hide You are viewing an archived web page, collected at the request of Harvard University Archives using Archive-It. This page was captured on 02:47:55 Sep 09, 2020, and is part of the A-Sites: Archived Harvard Websites collection. The information on this web page may be out of date. See All versions of this archived page. Loading media information

The Project:
CJPP and the University of Cologne will interview judges and prosecutors in four states in Germany: Bavaria, Sachsen-Anhalt, North Rhine-Westphalia, and Rhineland-Palatinate. These states were selected based on data showing the percentage of people in the states who are in prison for fine default and the severity of punishment relative to other states.

Researchers are interested in how fines are set in practice. According to German law, Courts first set the daily units according to the severity of the crime and then the daily rate based on the individual’s ability to pay. We are interested in what information is used to set the daily rate, what inquiry is conducted in court,  and how police, prosecutors, and judges coordinate collection of ability-to-pay information.

  • Ability-to-Pay: We are generally interested in how judges and prosecutors assess a defendant’s ability to pay.
  • Charging Decisions: Researchers are interested in what role, if any, financial circumstances play in whether an individual is sentenced to incarceration, which charges an individual receives, and how many day units a person is assigned.
  • Perceptions of system: Researchers are interested in judges’ assessment of the fairness and functioning of the system and possible reforms to the system.
  • Communications with defendants: Researchers are interested in any communications with defendants about day fines and ability to pay.
  • Enforcement and Post-Sentencing: Researchers are interested in what role judges and prosecutors play in collection post-sentencing.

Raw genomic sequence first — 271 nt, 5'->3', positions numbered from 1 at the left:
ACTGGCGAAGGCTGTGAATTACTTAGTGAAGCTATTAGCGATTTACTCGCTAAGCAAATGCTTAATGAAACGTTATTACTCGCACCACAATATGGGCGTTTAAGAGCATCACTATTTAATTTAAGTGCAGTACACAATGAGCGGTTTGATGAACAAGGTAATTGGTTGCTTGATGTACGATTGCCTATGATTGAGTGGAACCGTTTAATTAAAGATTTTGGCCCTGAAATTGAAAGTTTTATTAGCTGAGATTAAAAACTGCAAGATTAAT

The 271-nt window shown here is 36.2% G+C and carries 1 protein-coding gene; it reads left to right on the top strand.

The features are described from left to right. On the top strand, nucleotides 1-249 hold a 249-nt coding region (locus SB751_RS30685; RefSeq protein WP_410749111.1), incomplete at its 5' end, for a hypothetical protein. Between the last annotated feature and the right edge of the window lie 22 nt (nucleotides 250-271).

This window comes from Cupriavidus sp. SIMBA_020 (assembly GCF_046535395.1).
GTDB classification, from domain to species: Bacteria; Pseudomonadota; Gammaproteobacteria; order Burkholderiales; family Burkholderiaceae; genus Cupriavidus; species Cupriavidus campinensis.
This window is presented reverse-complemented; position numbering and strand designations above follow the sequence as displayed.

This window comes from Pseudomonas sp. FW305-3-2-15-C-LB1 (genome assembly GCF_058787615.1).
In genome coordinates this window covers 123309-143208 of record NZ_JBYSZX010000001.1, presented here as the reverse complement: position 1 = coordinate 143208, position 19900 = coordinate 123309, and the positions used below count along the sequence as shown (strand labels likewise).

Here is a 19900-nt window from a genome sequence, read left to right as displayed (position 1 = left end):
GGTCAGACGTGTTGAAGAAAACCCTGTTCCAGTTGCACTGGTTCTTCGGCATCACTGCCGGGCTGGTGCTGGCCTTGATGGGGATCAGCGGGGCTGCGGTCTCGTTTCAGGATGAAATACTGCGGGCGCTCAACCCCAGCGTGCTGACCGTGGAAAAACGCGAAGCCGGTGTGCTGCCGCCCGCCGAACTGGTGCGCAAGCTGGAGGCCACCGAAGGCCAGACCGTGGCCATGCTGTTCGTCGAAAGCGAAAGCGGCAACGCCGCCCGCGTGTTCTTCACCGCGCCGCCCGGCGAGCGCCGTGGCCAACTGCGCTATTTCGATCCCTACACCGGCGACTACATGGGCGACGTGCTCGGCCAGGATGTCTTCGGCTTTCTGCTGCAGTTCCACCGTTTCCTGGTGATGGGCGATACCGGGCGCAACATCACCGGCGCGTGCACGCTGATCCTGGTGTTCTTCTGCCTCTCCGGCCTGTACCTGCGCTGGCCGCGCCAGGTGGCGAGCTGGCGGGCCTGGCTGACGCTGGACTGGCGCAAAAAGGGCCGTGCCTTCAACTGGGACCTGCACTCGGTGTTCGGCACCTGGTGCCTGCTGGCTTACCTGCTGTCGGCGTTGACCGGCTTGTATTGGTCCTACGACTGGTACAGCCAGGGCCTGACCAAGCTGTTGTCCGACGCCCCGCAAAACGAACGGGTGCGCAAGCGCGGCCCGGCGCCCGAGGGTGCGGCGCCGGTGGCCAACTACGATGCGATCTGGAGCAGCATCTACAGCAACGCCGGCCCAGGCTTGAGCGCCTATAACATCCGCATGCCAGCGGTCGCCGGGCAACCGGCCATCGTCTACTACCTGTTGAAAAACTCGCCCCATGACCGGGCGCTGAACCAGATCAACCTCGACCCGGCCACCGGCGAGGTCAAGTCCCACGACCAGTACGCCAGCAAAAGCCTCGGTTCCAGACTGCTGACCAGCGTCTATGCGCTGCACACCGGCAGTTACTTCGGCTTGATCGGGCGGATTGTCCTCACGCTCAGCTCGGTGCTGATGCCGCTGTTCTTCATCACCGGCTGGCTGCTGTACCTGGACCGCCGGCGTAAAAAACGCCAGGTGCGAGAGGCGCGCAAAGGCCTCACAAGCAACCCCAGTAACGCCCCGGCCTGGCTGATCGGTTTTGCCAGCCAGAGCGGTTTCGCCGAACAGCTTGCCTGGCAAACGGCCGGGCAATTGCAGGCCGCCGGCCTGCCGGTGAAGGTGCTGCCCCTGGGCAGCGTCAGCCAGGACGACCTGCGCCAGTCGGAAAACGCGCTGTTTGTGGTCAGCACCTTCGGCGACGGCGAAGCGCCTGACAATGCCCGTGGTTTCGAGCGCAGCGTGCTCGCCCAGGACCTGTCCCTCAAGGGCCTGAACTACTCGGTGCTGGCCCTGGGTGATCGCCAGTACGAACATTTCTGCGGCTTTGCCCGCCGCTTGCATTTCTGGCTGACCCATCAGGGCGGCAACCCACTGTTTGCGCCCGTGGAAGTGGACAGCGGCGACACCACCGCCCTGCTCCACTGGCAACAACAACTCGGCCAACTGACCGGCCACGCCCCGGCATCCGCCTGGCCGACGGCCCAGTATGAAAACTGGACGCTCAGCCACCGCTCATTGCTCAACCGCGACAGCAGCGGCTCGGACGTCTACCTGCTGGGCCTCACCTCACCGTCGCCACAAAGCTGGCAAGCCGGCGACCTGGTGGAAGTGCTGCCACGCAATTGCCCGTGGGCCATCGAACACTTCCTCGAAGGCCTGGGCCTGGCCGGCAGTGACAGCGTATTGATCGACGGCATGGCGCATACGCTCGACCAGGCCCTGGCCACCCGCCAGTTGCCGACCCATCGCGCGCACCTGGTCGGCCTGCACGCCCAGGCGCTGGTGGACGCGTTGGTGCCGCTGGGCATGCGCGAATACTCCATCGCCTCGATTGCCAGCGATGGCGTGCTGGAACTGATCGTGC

The Criminal Justice Policy Program:
The Criminal Justice Policy Program at Harvard Law School works to reform the use of financial penalties in the United States criminal justice system. In the U.S., the use of financial penalties has attracted public attention in recent years as local governments have increased the amount of fines and the harshness of collection measures (including incarceration, warrants, revocation of driver’s licenses, and more). People often end up stuck in the system because of their inability to pay their criminal justice debt.

Many in the U.S. are considering day fines as a model of reform.  In countries like Germany with day fines systems, financial penalties are imposed with consideration of ability to pay, which is not the case in the U.S. Unfortunately, there is very little English language literature on day fines. Over the course of the next year, CJPP, in partnership with the University of Cologne will study how day fines are implemented in Germany, learn what is working and what is not, and bring back policy lessons to the U.S.


Mitali Nagrecha for CJPP and Frank Neubacher and Nicole Bögelein for the University of Cologne

University of Cologne:

The University of Cologne has engaged in research and analysis about financial penalties in the criminal justice system. Nicole Bögelein has explored how offenders use shared ‘patterns of interpretation’ to understand a sentencing decision that can, in the case of fine default, lead to imprisonment. Frank Neubacher and Nicole Bögelein have investigated the process of avoiding imprisonment for fine-default and Nicole has looked into how imprisoned fine-defaulters experience their imprisonment.